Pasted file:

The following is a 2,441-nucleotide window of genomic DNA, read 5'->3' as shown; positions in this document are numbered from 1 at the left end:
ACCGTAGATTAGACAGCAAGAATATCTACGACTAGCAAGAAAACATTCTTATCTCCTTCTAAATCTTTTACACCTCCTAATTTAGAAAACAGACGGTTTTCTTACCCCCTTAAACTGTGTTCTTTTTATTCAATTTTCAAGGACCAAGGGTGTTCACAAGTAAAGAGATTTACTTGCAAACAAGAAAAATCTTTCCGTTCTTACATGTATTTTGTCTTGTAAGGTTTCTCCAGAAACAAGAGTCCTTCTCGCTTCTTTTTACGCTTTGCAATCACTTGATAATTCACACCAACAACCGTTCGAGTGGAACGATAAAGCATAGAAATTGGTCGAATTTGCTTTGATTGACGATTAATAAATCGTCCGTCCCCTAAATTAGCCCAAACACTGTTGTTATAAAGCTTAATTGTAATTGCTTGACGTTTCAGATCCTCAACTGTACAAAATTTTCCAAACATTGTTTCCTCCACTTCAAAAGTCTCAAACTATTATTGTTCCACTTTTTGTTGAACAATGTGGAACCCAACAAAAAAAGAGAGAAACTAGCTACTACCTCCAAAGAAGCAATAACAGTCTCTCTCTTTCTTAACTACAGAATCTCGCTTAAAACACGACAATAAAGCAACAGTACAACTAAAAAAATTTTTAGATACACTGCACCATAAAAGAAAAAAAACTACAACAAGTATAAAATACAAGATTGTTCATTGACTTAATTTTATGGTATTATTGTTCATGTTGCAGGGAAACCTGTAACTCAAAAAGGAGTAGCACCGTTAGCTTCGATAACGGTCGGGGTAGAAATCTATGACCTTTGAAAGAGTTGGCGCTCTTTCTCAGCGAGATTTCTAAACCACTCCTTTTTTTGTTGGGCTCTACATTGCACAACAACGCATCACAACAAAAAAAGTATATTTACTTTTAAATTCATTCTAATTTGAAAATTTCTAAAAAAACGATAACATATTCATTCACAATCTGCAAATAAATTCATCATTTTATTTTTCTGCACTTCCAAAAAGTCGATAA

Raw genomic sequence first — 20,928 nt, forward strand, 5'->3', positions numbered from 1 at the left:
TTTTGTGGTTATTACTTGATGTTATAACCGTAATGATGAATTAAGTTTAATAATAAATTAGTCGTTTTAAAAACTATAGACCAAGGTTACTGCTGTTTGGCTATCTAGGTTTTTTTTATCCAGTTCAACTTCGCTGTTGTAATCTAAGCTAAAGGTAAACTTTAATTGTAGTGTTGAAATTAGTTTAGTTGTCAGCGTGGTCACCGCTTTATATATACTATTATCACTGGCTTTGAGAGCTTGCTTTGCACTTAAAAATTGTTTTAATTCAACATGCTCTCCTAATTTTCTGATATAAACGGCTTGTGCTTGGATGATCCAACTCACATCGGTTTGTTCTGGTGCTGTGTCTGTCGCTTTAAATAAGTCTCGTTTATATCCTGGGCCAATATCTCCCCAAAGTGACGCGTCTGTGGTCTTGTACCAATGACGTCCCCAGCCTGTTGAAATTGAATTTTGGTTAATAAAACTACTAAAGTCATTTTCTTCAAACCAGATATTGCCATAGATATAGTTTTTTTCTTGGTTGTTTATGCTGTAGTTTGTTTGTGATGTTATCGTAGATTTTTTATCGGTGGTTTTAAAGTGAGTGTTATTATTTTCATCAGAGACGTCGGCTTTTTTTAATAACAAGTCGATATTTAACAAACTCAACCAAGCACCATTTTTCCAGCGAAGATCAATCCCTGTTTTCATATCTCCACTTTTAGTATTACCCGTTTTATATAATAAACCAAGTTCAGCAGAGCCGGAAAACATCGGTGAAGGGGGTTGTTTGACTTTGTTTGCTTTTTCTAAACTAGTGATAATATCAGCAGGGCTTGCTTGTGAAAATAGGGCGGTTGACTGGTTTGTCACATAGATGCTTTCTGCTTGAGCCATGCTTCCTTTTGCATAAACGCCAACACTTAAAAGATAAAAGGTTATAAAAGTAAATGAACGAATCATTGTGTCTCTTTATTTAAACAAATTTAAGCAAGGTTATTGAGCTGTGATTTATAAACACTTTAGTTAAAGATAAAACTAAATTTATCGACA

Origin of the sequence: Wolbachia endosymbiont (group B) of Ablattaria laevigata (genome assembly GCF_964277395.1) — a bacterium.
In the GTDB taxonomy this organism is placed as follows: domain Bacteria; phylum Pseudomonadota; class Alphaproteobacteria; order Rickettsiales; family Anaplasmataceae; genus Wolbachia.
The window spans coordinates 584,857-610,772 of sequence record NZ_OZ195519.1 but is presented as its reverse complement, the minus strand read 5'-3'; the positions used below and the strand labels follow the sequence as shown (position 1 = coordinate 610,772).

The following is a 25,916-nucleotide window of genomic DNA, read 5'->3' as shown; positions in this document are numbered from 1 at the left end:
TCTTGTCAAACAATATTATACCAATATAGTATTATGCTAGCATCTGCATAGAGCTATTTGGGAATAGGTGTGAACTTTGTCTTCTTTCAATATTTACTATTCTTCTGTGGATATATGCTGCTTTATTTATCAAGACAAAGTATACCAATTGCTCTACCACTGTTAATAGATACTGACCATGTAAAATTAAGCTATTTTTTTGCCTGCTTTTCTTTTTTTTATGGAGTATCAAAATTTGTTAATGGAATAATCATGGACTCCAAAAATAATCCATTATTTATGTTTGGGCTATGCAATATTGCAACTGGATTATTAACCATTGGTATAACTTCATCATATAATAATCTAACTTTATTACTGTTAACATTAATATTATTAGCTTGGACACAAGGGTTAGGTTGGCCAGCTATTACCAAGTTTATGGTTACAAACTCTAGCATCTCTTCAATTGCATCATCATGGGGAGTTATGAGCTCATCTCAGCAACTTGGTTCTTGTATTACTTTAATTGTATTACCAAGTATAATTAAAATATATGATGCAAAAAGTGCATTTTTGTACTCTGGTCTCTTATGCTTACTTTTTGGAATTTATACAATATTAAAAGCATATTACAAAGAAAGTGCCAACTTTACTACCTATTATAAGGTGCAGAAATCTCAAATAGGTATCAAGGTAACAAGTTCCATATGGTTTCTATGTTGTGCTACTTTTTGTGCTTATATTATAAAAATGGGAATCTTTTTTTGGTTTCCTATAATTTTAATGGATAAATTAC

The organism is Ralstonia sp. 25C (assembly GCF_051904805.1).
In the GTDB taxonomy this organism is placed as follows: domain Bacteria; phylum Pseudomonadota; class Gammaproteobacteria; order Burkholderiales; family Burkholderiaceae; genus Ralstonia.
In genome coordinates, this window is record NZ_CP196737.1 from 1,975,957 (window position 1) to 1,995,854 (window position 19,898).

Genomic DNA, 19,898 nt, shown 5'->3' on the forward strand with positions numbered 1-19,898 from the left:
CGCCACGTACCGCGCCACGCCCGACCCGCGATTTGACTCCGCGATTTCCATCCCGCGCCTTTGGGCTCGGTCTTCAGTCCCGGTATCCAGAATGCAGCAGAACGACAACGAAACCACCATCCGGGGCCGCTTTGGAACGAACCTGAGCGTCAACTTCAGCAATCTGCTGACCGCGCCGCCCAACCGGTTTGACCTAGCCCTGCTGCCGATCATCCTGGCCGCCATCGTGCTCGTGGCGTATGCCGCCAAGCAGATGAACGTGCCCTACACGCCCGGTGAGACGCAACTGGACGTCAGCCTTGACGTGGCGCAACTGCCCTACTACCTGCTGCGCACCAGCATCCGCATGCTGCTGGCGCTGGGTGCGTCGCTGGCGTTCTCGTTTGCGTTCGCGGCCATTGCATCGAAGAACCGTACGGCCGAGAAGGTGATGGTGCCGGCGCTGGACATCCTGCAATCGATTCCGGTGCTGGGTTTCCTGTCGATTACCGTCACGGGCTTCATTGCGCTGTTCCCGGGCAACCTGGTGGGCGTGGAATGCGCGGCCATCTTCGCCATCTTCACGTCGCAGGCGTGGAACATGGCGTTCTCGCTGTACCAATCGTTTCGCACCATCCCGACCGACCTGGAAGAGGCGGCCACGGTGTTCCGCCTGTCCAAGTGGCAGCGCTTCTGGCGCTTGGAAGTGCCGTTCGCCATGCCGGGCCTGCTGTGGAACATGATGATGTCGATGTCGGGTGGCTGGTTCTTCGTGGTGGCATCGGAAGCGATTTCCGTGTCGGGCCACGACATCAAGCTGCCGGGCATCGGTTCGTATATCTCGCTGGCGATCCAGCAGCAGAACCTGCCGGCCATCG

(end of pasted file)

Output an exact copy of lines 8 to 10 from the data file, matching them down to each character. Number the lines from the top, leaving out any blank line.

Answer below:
The following is a 25,916-nucleotide window of genomic DNA, read 5'->3' as shown; positions in this document are numbered from 1 at the left end:
TCTTGTCAAACAATATTATACCAATATAGTATTATGCTAGCATCTGCATAGAGCTATTTGGGAATAGGTGTGAACTTTGTCTTCTTTCAATATTTACTATTCTTCTGTGGATATATGCTGCTTTATTTATCAAGACAAAGTATACCAATTGCTCTACCACTGTTAATAGATACTGACCATGTAAAATTAAGCTATTTTTTTGCCTGCTTTTCTTTTTTTTATGGAGTATCAAAATTTGTTAATGGAATAATCATGGACTCCAAAAATAATCCATTATTTATGTTTGGGCTATGCAATATTGCAACTGGATTATTAACCATTGGTATAACTTCATCATATAATAATCTAACTTTATTACTGTTAACATTAATATTATTAGCTTGGACACAAGGGTTAGGTTGGCCAGCTATTACCAAGTTTATGGTTACAAACTCTAGCATCTCTTCAATTGCATCATCATGGGGAGTTATGAGCTCATCTCAGCAACTTGGTTCTTGTATTACTTTAATTGTATTACCAAGTATAATTAAAATATATGATGCAAAAAGTGCATTTTTGTACTCTGGTCTCTTATGCTTACTTTTTGGAATTTATACAATATTAAAAGCATATTACAAAGAAAGTGCCAACTTTACTACCTATTATAAGGTGCAGAAATCTCAAATAGGTATCAAGGTAACAAGTTCCATATGGTTTCTATGTTGTGCTACTTTTTGTGCTTATATTATAAAAATGGGAATCTTTTTTTGGTTTCCTATAATTTTAATGGATAAATTAC

The organism is Ralstonia sp. 25C (assembly GCF_051904805.1).